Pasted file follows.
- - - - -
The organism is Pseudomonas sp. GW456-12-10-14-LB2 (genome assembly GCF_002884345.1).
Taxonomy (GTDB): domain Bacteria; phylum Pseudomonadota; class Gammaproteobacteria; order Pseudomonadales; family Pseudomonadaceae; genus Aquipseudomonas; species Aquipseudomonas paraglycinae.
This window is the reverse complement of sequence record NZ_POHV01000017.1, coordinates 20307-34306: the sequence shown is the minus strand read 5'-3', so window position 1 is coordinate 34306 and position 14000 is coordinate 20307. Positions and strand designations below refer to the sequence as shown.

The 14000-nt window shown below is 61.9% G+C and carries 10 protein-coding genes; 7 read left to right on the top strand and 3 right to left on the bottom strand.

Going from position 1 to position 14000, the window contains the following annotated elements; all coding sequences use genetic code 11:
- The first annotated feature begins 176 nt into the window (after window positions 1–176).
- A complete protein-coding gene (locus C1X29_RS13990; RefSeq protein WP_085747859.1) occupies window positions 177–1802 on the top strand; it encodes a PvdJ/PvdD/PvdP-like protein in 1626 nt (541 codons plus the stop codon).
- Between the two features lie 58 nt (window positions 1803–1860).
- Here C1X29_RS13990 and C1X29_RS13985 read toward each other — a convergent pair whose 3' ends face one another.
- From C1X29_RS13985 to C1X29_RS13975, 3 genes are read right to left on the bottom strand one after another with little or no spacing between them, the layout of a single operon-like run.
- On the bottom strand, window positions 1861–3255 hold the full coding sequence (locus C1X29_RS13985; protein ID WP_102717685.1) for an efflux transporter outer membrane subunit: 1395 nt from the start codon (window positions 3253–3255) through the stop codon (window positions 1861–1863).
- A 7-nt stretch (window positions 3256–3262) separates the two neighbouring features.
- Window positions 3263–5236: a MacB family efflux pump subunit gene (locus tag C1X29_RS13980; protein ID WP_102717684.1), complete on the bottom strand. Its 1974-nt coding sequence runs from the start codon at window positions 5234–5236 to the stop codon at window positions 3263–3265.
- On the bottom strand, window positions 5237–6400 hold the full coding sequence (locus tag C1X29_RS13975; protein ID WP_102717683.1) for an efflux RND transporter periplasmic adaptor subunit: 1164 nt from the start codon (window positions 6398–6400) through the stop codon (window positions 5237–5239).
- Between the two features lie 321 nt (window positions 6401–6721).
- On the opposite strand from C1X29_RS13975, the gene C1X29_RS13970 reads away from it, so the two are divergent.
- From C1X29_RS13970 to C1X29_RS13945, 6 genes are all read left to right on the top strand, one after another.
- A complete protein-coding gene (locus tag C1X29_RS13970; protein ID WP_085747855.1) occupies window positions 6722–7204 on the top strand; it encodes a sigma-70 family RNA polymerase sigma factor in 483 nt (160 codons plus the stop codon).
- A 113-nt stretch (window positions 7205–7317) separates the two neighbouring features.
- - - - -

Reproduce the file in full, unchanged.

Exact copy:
The organism is Pseudomonas sp. GW456-12-10-14-LB2 (genome assembly GCF_002884345.1).
Taxonomy (GTDB): domain Bacteria; phylum Pseudomonadota; class Gammaproteobacteria; order Pseudomonadales; family Pseudomonadaceae; genus Aquipseudomonas; species Aquipseudomonas paraglycinae.
This window is the reverse complement of sequence record NZ_POHV01000017.1, coordinates 20307-34306: the sequence shown is the minus strand read 5'-3', so window position 1 is coordinate 34306 and position 14000 is coordinate 20307. Positions and strand designations below refer to the sequence as shown.

The 14000-nt window shown below is 61.9% G+C and carries 10 protein-coding genes; 7 read left to right on the top strand and 3 right to left on the bottom strand.

Going from position 1 to position 14000, the window contains the following annotated elements; all coding sequences use genetic code 11:
- The first annotated feature begins 176 nt into the window (after window positions 1–176).
- A complete protein-coding gene (locus C1X29_RS13990; RefSeq protein WP_085747859.1) occupies window positions 177–1802 on the top strand; it encodes a PvdJ/PvdD/PvdP-like protein in 1626 nt (541 codons plus the stop codon).
- Between the two features lie 58 nt (window positions 1803–1860).
- Here C1X29_RS13990 and C1X29_RS13985 read toward each other — a convergent pair whose 3' ends face one another.
- From C1X29_RS13985 to C1X29_RS13975, 3 genes are read right to left on the bottom strand one after another with little or no spacing between them, the layout of a single operon-like run.
- On the bottom strand, window positions 1861–3255 hold the full coding sequence (locus C1X29_RS13985; protein ID WP_102717685.1) for an efflux transporter outer membrane subunit: 1395 nt from the start codon (window positions 3253–3255) through the stop codon (window positions 1861–1863).
- A 7-nt stretch (window positions 3256–3262) separates the two neighbouring features.
- Window positions 3263–5236: a MacB family efflux pump subunit gene (locus tag C1X29_RS13980; protein ID WP_102717684.1), complete on the bottom strand. Its 1974-nt coding sequence runs from the start codon at window positions 5234–5236 to the stop codon at window positions 3263–3265.
- On the bottom strand, window positions 5237–6400 hold the full coding sequence (locus tag C1X29_RS13975; protein ID WP_102717683.1) for an efflux RND transporter periplasmic adaptor subunit: 1164 nt from the start codon (window positions 6398–6400) through the stop codon (window positions 5237–5239).
- Between the two features lie 321 nt (window positions 6401–6721).
- On the opposite strand from C1X29_RS13975, the gene C1X29_RS13970 reads away from it, so the two are divergent.
- From C1X29_RS13970 to C1X29_RS13945, 6 genes are all read left to right on the top strand, one after another.
- A complete protein-coding gene (locus tag C1X29_RS13970; protein ID WP_085747855.1) occupies window positions 6722–7204 on the top strand; it encodes a sigma-70 family RNA polymerase sigma factor in 483 nt (160 codons plus the stop codon).
- A 113-nt stretch (window positions 7205–7317) separates the two neighbouring features.